A large sign states that this is the beginning of the Emperor’s Road, which is clearly delineated not only with the markings of the Israel Trail, but also with the local trail markings (white-red-white). KKL-JNF has marked the trail with large rocks along the periphery.

We followed the trail through a lovely Mediterranean wood mixed with a sparse forest of pines, and soon reached hewn steps. Archaeologists suggest that these steps were part of a Roman road from Ashkelon to Jerusalem, built in 130 CE in honor of the visit of Emperor Hadrian – hence the name “Emperor’s Road,” given to it by a KKL-JNF employee.

The trail is narrow, pleasant, and meant for pedestrians, but those walking along it on a Saturday are liable to come upon cyclists looking for challenges. “Cyclists in Israel like to ride on the footpaths, which they call ‘singles,’ because the paths have room for only one bicycle,” explains Dani Gaspar, coordinator of the Israel Trails Committee. “There have already been several accidents. The Israel Nature and Parks Authority has instituted a regulation prohibiting cycling on footpaths in national parks and nature reserves. We’re now mapping out a national bicycle path and we hope it will at least be a solution for the Israel Trail.”

We walked down to Nahal Hanativ, and when we reached the road that runs through the channel, we saw a square underground cistern. Shaped similarly to Nabatean cisterns in the Negev, it is apparently from the Roman period. A round column supports its natural rock ceiling, and the original plaster remains in a few walls.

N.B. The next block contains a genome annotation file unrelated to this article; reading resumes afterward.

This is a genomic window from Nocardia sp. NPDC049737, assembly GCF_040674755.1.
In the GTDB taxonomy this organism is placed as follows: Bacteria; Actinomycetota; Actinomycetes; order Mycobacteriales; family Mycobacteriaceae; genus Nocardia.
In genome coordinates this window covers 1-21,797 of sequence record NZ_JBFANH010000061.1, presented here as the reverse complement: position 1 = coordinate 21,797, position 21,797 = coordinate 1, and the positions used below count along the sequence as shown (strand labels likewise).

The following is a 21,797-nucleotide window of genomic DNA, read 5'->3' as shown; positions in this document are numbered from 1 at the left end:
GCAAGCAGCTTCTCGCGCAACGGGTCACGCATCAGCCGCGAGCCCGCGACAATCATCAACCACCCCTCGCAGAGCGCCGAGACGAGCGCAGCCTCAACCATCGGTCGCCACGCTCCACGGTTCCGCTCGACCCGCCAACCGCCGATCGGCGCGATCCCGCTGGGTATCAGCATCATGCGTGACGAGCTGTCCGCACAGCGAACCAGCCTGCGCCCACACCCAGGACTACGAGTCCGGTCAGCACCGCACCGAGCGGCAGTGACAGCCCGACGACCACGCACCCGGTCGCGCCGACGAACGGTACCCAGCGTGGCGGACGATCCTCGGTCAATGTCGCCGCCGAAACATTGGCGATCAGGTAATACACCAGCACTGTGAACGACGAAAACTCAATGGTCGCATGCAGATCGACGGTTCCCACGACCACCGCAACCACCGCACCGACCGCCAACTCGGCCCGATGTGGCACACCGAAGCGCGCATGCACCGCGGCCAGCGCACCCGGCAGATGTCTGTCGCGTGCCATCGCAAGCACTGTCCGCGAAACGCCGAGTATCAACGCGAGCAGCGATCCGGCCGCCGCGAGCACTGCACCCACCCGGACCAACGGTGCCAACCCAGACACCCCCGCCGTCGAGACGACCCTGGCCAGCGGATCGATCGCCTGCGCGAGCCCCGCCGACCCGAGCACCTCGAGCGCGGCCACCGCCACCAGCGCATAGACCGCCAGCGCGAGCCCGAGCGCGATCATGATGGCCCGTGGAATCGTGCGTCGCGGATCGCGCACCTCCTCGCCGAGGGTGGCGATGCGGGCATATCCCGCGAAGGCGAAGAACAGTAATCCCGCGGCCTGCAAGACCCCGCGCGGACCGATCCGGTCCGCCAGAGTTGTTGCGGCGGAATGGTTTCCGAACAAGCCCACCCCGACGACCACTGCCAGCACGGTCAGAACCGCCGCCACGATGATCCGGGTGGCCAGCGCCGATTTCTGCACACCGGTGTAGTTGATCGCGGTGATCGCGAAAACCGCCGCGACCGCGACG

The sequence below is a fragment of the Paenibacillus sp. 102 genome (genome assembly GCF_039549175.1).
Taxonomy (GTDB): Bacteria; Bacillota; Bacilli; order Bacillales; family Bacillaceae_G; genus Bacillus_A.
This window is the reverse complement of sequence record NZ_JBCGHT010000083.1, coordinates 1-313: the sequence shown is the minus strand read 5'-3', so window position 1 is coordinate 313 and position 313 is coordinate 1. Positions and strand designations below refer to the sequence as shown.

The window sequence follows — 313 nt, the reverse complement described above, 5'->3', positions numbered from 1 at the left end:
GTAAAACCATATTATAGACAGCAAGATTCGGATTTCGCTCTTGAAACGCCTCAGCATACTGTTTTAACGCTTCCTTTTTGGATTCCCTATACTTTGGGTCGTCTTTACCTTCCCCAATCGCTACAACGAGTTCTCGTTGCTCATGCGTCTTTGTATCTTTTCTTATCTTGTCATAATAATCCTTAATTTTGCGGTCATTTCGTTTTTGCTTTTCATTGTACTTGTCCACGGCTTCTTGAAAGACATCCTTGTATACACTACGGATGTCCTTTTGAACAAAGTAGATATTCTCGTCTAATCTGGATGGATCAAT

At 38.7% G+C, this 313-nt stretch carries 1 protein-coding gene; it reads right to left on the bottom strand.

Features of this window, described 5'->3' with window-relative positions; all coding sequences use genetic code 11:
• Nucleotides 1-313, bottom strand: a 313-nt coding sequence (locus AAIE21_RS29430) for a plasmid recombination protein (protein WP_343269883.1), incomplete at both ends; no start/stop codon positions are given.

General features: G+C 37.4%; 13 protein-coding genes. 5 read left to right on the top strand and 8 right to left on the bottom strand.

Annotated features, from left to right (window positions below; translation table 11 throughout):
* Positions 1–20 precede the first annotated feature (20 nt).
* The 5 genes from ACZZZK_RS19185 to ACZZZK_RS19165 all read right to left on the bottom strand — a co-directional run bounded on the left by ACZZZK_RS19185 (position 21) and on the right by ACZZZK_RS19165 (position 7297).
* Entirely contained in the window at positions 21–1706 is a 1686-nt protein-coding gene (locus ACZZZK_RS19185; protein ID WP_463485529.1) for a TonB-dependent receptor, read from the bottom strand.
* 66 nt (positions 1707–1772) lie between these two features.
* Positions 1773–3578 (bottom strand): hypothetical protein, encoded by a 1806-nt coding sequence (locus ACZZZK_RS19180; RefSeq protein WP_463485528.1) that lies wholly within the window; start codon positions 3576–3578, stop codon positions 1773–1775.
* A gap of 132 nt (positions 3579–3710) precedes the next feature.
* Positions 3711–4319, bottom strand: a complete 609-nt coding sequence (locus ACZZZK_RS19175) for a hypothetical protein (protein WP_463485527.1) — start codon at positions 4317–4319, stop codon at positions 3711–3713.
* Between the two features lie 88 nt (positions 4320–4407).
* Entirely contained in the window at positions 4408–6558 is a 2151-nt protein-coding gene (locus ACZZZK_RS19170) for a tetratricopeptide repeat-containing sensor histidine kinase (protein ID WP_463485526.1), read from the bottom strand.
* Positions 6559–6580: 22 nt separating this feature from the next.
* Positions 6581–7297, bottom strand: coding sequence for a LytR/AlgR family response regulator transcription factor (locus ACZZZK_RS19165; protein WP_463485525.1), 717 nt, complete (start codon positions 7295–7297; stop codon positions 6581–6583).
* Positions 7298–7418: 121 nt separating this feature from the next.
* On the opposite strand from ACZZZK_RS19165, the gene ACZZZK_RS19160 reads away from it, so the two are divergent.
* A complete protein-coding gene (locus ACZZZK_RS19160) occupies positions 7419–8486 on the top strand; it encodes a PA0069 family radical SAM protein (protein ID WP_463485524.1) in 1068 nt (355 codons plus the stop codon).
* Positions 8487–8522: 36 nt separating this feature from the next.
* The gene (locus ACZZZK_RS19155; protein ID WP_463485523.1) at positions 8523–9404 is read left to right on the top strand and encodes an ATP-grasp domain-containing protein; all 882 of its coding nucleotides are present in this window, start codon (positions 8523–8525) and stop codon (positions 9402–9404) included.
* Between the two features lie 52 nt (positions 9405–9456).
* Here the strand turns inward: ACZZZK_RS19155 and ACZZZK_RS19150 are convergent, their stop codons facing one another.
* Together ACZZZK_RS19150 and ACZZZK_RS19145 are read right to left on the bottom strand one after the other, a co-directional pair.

We crossed the riverbed via a small wooden bridge, and then passed five fragments of large, round columns, which probably served as milestones on the ancient road. We also passed a reconstruction of part of an old olive press, after which we descended to a large plaza beside the Tzur Hadassah-Ela Valley Road, where we concluded the hike.† n

 

 

The new portion of the trail has become very popular with the growing number of hikers who are setting out to hike the Israel Trail from North to South. At every given moment there are upward of 100 groups of hikers - from single hiker to 10 people group) who are walking along the trail. Average hiking time along the trail is 45 days.

Tomer Milo, for example, celebrated her Bat Mitzvah by hiking the trail together with her father Udi. They divided the hike into two portions - from Modein to Eilat in the cooler months, from Dan to Modein in the warmer months. Tomer celebrated her Bar Mitzvah atNeot Kedumin - at the end of the second portion of her hike after 53 days of hiking.

Zvika, Ohad and Maayan all aged 23, hiked the 940 kms of the trail in 41 days. The started from Eilat in April, stopped during the Sabbath in the villages along the way and finished at Kibbutz Dan.
Current available statistics are that only 4 out of 10 hikers manage to complete the entire trail.
 

 

 

Useful Information:

Start: Tzur Hadassah Junction (meeting point of Roads 375 and 386).

End: Tzur Hadassah-Ela Valley Road, parking lot at the foot of the olive press (Road No. 375, between kilometer markers 8 and 9).

Length: Approx. 11 km

Difficulty: Moderate

Duration: 5-6 hours

Map: Trail Map No. 9 (1:50,000, Hebrew only), Approaches to Jerusalem, 2003, published by the Israel Trails Committee and the Society for the Protection of Nature in Israel.


For map click here

 

 

 


© ERETZ Magazine 2010